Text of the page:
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The criminal justice system is failing to respond to domestic abuse
Report from Advance presents an evidence-based approach to improving the criminal justice system's response to domestic abuse.

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Her Story, Her Justice

A new (27 February 2024) publication from Advance ‘Her Story, Her Justice’ examines how the criminal justice system fails to respond to survivors of domestic abuse and details how the system could work better to secure more arrests, prosecutions, and convictions of perpetrators. This new report explores the vital role played by Criminal Justice Independent Domestic Abuse Advocates (CJ IDVAs) who specialise in supporting victim/survivors through the criminal justice process, as well as the need for Specialist Domestic Abuse Courts (SDACs).


It is estimated that 2.1 million people experienced domestic abuse in England and Wales in the year ending March 2023. Despite legislative and policy progress made in recent years, the data tells a different story – prosecutions in 2023 represented just 5% of reported domestic abuse-related crimes (51,288 prosecutions; 889,918 reported
crimes). Five years ago, the proportion of prosecutions was nearly 15% of all crimes (89,091 prosecutions; 599,549 reported crimes).

Reports of domestic abuse-related crimes have increased markedly but the system has not responded to address this. On the contrary, the response has deteriorated drastically with reports of domestic abuse crimes increasing by 48% and prosecutions reducing by 42% in 5 years.

Evidence shows this is due to a lack of strategic prioritisation, insufficient allocation of resources, and pressures driven by capacity including loss of specialisms in justice agencies, all exacerbated by the Covid-19 pandemic and economic crisis.

The whole justice approach

Working as part of the Coordinated Community Response, Advance’s Whole Justice Approach aims to improve prosecutions and convictions of abuse by working jointly with the police, the Crown Prosecution Service, the courts, and the prison services, supporting both professionals and victim/survivors as domestic abuse cases progress through the system.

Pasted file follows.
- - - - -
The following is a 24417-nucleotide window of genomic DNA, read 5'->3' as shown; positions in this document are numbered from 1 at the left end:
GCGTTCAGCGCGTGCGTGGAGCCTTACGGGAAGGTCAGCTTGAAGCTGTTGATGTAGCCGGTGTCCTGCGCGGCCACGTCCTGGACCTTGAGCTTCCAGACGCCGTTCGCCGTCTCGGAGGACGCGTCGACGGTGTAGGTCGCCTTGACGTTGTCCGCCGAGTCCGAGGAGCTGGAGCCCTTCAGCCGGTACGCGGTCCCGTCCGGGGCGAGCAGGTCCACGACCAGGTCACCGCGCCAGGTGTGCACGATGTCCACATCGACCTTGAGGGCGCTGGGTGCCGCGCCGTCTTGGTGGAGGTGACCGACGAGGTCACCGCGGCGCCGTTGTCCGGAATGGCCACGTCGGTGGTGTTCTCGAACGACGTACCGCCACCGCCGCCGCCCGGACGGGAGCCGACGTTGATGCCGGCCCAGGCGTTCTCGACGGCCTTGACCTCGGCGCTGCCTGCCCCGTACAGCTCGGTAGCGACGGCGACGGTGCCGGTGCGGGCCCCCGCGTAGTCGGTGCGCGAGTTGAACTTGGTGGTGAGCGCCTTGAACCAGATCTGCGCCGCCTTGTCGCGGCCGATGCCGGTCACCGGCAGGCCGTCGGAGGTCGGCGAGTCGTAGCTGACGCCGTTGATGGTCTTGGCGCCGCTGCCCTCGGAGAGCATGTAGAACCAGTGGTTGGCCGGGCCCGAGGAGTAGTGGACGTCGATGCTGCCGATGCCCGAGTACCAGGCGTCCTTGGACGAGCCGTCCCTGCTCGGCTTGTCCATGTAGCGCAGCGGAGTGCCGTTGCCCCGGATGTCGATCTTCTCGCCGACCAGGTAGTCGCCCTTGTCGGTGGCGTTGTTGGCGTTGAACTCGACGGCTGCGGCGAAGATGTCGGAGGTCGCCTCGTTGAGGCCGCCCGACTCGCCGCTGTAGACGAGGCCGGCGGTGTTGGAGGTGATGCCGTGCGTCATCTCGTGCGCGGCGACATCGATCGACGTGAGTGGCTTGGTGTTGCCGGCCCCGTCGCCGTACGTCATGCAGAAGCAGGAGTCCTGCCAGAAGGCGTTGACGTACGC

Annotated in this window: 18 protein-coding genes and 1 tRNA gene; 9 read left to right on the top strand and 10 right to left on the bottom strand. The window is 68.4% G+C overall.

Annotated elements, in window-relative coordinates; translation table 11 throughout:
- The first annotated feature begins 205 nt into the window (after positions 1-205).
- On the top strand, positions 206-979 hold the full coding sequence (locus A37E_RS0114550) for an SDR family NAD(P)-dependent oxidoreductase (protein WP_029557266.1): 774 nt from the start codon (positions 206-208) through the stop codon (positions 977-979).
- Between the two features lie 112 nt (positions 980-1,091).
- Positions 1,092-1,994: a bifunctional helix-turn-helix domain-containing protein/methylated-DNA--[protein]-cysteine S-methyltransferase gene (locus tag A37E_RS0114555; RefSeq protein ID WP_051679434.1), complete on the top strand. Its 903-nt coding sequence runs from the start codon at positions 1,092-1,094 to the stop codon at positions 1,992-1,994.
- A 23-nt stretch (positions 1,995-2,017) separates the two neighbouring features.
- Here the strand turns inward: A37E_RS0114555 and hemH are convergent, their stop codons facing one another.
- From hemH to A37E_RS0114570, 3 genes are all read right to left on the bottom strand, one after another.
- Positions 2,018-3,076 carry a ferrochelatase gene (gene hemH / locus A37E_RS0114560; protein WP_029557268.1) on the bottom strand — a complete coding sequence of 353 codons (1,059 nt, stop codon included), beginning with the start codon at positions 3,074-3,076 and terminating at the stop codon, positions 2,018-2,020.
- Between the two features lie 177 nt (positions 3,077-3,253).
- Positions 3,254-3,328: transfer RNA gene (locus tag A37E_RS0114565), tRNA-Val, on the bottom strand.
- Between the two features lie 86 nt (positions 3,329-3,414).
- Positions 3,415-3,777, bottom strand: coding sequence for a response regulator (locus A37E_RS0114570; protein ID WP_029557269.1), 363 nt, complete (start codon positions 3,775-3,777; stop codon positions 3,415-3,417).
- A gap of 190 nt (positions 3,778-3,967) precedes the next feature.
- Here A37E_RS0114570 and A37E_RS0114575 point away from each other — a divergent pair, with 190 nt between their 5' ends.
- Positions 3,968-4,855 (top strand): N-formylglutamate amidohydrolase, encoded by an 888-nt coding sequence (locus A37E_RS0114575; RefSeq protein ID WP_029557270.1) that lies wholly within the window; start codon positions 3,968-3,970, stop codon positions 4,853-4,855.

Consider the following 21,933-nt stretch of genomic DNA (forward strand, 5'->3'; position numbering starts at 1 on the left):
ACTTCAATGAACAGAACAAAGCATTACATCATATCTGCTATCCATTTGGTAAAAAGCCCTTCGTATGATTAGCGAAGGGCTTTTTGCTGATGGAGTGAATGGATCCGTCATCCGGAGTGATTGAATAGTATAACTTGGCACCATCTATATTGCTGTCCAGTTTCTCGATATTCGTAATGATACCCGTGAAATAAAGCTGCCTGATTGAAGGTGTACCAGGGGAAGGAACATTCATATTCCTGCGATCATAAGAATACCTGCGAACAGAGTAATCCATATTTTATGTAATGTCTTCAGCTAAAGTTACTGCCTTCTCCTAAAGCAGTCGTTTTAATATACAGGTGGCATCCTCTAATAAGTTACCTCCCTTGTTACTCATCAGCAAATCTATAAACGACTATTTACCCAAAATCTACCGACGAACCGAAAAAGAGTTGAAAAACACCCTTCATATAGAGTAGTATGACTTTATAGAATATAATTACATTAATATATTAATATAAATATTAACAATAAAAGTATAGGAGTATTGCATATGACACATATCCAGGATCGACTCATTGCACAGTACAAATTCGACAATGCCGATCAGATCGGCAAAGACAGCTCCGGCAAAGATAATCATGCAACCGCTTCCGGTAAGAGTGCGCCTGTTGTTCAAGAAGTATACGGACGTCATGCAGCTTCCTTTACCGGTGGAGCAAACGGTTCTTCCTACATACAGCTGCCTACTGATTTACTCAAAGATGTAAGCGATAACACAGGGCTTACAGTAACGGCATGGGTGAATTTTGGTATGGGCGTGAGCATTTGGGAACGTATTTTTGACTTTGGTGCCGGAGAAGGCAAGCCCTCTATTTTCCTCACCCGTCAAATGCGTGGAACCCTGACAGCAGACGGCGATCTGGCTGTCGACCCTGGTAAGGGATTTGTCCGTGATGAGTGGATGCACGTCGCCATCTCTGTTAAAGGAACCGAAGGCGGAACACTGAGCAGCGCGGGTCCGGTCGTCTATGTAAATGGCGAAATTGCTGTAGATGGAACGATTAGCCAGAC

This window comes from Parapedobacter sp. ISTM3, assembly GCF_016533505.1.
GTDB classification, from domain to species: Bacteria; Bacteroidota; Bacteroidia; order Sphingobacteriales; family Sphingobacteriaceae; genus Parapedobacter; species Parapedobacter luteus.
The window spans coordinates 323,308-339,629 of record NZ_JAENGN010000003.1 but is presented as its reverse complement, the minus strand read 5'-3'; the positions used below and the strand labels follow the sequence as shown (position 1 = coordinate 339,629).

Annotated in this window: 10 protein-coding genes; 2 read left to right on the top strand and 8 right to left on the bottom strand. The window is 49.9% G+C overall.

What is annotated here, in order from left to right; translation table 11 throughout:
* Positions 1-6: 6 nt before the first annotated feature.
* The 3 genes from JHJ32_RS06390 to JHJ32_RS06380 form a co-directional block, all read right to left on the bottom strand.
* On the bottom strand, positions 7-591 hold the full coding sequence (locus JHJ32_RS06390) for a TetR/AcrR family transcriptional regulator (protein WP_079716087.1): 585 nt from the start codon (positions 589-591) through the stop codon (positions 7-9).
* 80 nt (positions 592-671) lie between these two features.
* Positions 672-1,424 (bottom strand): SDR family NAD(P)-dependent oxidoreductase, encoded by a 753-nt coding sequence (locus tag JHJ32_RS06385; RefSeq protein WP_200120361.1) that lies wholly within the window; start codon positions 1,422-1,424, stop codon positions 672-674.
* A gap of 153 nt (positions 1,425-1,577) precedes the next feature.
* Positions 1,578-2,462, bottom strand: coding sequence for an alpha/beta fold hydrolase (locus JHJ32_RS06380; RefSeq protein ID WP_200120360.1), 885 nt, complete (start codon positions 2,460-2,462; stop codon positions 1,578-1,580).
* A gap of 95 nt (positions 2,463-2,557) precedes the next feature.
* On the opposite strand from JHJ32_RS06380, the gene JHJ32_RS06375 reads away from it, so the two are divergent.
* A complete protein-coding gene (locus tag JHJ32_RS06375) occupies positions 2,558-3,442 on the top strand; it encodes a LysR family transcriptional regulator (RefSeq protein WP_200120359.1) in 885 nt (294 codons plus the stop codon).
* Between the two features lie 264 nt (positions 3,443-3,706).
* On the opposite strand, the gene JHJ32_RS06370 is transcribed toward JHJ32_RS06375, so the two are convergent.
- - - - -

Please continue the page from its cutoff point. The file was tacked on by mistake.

This approach includes access to SDACs and support from CJ IDVAs throughout the whole criminal justice process: from reporting to investigation, trial, and posttrial, and offers evidence-based solutions to at least some of the problems with the criminal justice process.

Analysis of Advance data shows that when the system works, outcomes for victim/survivors are markedly improved – we have seen a 51% increase in the proportion of arrests leading to charges and a 16% decrease in the proportion of unsuccessful cases based on “victim and witness evidential issues”. There has also been a 34% increase in convictions of domestic abuse cases in the boroughs where Advance facilitates the Whole Justice Approach.

Yet despite the positive impact of this approach and decades of evidence from frontline services, there continues to be a failure to make effective services available to women everywhere.


Advance calls on the Government and criminal justice agencies including the police, the Crown Prosecution Service, and the courts, to invest in the Whole Justice Approach, both financially and strategically in order to:

  • improve access for victim/ survivors to life-saving community-based support
    services and protection
  • increase confidence in the system
  • increase the rate of convictions.

It sets out a number of specific recommendations organised under three headings:

  1. Victims/Survivors’ rights and support
  2. Building trust in the criminal justice system 
  3. Transparent and accountable criminal justice processes and practices

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